MLB The Show 24 Co-Op Review

MLB The Show 24 Co-Op Review

With thanks to PlayStation Australia, our own editor Paul James partnered up with good friend of the site, Ryan Betson of The PopCulturists and For The Players fame, to play MLB The Show 24, the latest from PlayStation’s San Diego Studio. Join them as they pull apart what makes the game tick in this new co-op review.

Paul James: Betson, it’s awesome to get to chat to you about this one, I know you’ve been a student of the IP for quite a while, and Baseball is something of a blind spot for this sporting aficionado. So you’ve played quite a few of these over the years and have sunk your teeth into the latest as well. Let’s get the ball rolling with something top level –  I was impressed, but not amazed by this one. As a student of the franchise, what makes this one tick (or not) for you?

Ryan Betson: Hey! Thanks for having me!

My history with the series goes ALL the way back to, I’m gunna say, MLB The Show 13. I was right in my peak baseball fandom (Go Tigers!) and adored the title. Since then I’ve not kept up with the sport itself for a number of years, however I will always play The Show. My top level thoughts on this are simple: It’s MLB The Show. I know it sounds like a cop out but, like any annualised franchise, year in year out it’s mostly the same. Like every year I step into Road To The Show and make #17 Detroit Tigers Shortstop, Ryan “Big Daddy” Benson, and play on and off until the next year. This mode will always have my heart. However, fundamentally it’s the same as it ever was. This year I tried something different. With WWE2K24’s MyFaction mode opening the floodgate of my apparently suppressed, dopamine desired enjoyment of digital card collecting, I stepped foot into Diamond Dynasty. Oh boy. This could be dangerous…
What modes did you dive into, Paj?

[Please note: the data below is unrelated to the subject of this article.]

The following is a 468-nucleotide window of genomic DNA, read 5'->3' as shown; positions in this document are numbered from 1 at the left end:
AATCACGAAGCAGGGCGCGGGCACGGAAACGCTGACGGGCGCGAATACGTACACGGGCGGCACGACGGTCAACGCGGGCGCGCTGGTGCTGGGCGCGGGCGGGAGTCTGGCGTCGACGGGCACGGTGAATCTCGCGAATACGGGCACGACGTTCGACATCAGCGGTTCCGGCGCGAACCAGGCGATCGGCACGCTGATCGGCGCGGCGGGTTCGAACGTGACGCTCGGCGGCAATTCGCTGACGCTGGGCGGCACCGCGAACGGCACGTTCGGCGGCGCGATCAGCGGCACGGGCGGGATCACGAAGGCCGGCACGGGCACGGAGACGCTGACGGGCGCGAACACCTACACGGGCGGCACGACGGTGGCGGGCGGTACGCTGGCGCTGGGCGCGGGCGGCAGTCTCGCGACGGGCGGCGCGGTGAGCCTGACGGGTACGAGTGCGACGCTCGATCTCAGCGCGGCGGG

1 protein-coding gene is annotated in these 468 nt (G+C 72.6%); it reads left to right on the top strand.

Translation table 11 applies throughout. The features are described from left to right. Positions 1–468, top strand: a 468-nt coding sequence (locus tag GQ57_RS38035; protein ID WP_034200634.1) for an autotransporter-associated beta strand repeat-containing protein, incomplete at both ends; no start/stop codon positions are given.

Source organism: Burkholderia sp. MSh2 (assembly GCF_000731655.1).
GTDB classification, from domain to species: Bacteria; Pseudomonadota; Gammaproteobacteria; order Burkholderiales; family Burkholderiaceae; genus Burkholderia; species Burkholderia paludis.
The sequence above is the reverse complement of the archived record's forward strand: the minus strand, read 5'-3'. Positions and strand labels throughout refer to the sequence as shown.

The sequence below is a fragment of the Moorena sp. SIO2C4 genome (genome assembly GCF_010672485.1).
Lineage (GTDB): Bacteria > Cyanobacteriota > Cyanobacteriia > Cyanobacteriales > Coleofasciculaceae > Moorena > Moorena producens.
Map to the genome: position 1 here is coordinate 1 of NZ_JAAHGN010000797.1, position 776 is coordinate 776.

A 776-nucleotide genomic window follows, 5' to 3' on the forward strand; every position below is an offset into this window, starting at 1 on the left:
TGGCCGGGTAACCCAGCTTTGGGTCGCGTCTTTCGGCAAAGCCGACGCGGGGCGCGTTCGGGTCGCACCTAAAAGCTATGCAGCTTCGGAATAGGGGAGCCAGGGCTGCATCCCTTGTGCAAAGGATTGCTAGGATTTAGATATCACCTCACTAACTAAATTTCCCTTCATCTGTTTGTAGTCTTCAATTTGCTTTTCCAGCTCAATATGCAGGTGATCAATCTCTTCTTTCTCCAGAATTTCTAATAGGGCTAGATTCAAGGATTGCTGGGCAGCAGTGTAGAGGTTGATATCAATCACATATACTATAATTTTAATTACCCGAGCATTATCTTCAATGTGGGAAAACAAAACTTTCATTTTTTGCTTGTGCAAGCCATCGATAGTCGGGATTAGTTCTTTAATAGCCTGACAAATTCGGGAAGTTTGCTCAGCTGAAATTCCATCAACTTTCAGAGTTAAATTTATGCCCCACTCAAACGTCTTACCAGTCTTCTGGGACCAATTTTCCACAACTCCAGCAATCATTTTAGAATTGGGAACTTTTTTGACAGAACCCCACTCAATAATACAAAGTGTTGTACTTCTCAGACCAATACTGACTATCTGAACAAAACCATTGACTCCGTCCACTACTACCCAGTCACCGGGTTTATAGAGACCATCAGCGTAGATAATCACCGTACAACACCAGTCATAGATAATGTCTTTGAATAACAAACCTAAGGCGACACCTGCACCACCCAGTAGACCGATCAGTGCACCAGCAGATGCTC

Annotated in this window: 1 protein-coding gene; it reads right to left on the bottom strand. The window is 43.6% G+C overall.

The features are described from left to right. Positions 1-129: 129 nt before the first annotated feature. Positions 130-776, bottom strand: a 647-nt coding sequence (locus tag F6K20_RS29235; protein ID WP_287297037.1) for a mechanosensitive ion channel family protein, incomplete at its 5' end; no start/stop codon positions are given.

PJ: As someone who doesn’t really dabble in Baseball, I was keen to get a taste of everything, in the hopes of finding something that would really click with me. While there was a barrier built through the lack of experience, knowledge, and understanding of the sport, I did find myself (perhaps unsurprisingly to all) checking out more of that Road To The Show campaign. You mention the dangerous steps into Diamond Dynasty – that scared me to death, due to those parallels with time and money sinks across NBA 2K and FIFA titles. There’s a clear, addictive feel to this mode that was immediately obvious to me, and so I dabbled but I was treading with care. 

The moment-to-moment of MLB has been a barrier to me in the past; I think I’d been too keen to get straight into the action that I wouldn’t take the time to devour the tutorials like I needed to, and so I would bounce off the games pretty quickly – not this time though. I took my time and I feel like I’m really getting my sea legs now. You though, Mr. Big Daddy Betson, are are better versed than I, you’ve been smoking home runs for a while now, how does this latest entry hold up through a moment-to-moment gameplay lens?

RB: Baseball is such a stats heavy sport with seemingly arbitrary acronyms all over the place. So big shout outs to you for jumping straight in! I’m very lucky in that my anxiety around spending money cancels out my ADHD impulse for purchasing, so thankfully I’m yet to spend any extra in modes like Diamond Dynasty… although, I am most certainly booting the gaming up every morning to get my daily drop! Plus it’s also more than just spending cash. You can get a solid squad just by playing. Each season has a number of tasks with many of them being “get on base 10 times” or “Score an RBI and extra bases”, which are simple!